So many of us strive to find our place in the Kingdom and discover the particular purpose for which we were created, but when God finally reveals it to us we are often terrified and run screaming in the opposite direction. We question, like Moses, why God would choose us for a calling we are so ill-suited to fulfill. We feel compelled to inform God of the many shortcomings we possess that, in our humble estimation, rendered us quite unsuitable for the assigned task. And in the end, many of us plead with Him to send someone else, and even go so far as to identify better candidates – just in case He overlooked them initially. (What other explanation could there be for His having picked us ???)

I recently found myself wrestling with God over this very thing, and His rebuke was gentle, yet piercing. To summarize, he told me that it was presumptuous (even arrogant) of me to tell Him things about myself as if He didn’t already know; that I cannot possibly know myself as He knows me – the one who created me and knit me together in my mother’s womb. Beyond that, He reminded me that I was created for the very purpose that I was now telling Him I wasn’t equipped to handle.

You can see how this conversation did not turn out like I thought it would. What I saw as humility, He called arrogance. In pointing out what I thought were my shortcoming, I was really accusing Him of falling in short in the way He designed me. Yikes!!! God’s response to me is reminiscent of His reaction to Moses in Exodus 3.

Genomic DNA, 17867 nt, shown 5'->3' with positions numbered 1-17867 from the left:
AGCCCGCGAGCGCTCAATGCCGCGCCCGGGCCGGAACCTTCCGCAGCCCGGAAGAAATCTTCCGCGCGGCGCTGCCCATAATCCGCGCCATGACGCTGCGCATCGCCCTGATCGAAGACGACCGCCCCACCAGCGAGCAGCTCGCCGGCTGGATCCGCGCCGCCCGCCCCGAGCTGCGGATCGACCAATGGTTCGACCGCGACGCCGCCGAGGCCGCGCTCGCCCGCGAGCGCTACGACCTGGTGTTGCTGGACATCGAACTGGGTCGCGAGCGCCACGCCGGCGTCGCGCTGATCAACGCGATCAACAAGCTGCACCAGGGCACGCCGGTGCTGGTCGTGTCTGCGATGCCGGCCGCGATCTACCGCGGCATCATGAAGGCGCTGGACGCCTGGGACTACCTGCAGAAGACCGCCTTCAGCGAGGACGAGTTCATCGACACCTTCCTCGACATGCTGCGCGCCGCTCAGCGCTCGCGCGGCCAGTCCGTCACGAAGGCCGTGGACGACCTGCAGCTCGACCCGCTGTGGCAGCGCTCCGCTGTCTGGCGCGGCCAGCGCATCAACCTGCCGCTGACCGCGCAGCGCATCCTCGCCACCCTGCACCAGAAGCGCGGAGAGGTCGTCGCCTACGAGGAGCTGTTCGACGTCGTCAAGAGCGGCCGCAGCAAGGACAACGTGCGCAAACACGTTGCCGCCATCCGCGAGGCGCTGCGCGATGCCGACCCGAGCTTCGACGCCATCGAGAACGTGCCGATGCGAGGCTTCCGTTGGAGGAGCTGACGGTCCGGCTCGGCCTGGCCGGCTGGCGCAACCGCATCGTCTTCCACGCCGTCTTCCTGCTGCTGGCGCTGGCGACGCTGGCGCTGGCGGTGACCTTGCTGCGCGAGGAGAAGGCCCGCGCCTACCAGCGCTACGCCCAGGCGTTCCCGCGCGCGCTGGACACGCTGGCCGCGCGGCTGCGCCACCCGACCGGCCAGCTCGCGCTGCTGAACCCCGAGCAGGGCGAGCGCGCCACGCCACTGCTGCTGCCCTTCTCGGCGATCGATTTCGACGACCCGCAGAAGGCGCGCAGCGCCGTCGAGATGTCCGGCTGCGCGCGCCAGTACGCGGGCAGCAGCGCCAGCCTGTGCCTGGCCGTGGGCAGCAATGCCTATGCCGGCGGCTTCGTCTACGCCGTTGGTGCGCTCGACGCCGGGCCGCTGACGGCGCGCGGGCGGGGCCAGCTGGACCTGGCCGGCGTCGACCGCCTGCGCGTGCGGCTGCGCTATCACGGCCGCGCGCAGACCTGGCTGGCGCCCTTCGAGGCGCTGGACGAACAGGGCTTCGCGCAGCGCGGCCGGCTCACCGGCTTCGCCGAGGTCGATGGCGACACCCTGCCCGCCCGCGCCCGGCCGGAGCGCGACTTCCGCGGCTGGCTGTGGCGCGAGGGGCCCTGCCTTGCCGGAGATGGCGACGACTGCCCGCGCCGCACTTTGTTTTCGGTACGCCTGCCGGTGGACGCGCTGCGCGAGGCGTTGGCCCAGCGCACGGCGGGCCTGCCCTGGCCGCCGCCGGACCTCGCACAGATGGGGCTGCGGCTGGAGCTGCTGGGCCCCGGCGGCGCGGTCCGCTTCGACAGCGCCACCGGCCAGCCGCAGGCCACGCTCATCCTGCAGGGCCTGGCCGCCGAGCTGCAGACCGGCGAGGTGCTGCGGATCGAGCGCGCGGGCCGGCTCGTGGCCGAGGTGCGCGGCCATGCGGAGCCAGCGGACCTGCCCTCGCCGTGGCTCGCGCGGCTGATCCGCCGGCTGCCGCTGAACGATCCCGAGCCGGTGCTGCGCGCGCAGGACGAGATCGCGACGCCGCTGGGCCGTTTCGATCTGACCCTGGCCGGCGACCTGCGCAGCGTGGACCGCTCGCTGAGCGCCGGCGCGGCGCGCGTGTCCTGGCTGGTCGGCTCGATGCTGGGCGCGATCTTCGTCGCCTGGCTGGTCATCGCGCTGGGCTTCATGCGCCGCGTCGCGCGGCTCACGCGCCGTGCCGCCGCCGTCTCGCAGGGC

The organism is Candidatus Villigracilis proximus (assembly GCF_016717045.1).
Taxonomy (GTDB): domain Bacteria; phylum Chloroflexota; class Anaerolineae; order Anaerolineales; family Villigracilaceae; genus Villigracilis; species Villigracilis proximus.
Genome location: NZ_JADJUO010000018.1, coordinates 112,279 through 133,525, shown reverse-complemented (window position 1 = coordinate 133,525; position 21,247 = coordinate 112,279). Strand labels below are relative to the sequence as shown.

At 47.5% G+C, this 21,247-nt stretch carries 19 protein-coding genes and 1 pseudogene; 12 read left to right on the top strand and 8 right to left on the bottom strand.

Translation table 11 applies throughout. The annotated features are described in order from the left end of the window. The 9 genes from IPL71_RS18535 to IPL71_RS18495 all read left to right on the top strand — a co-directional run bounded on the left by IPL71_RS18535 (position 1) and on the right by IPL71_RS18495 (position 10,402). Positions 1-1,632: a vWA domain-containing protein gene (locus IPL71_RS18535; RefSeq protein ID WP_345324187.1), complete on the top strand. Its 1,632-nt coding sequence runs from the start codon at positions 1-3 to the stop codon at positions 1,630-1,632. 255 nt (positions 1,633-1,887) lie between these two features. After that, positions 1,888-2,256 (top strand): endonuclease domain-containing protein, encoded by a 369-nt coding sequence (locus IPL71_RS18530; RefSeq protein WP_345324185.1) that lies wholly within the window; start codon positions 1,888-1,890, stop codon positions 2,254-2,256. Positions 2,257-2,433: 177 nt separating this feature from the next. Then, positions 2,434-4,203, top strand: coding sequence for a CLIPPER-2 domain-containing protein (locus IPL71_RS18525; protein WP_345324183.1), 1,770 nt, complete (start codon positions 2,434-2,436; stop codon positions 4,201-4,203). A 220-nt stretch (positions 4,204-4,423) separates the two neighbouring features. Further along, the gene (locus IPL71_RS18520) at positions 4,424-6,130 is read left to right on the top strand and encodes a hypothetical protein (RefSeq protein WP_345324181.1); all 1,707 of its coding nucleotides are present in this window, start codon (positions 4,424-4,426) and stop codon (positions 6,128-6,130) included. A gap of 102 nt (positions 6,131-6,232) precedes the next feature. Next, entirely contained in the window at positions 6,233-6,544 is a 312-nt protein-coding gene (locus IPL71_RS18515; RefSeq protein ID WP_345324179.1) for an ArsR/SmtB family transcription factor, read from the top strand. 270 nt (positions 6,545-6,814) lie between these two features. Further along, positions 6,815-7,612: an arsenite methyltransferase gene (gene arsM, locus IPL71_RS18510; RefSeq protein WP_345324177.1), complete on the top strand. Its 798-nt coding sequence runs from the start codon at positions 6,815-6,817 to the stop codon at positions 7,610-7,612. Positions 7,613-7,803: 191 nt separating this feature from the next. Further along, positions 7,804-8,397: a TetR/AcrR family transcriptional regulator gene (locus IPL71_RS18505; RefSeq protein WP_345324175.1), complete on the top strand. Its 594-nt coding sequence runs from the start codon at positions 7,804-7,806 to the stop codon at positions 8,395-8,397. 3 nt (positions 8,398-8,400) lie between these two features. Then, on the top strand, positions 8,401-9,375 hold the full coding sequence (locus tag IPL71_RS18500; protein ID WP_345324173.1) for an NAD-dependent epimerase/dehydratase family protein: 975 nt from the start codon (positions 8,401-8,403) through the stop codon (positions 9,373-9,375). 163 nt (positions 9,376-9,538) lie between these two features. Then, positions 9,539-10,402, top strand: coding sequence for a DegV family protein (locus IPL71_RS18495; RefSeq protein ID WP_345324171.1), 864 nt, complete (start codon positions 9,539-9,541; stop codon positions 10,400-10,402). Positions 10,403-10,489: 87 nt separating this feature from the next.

“Who gave man his mouth? Who makes him deaf or mute? Who gives him sight or makes him blind? Is it not I, the LORD? Now go; I will help you speak and will teach you what to say.” Exodus 3:12

Having accustomed myself to things not making sense and God’s counter-intuitive logic, I honestly felt my purpose was yet another demonstration of just how backward He can be. But the profoundness of His response to my Moses-like skepticism is that His calling on my life is decidedly not backward. I was made by Him on purpose for a purpose, therefore, in Him, I am and have everything I need to fulfill that purpose.

Some things are just that simple.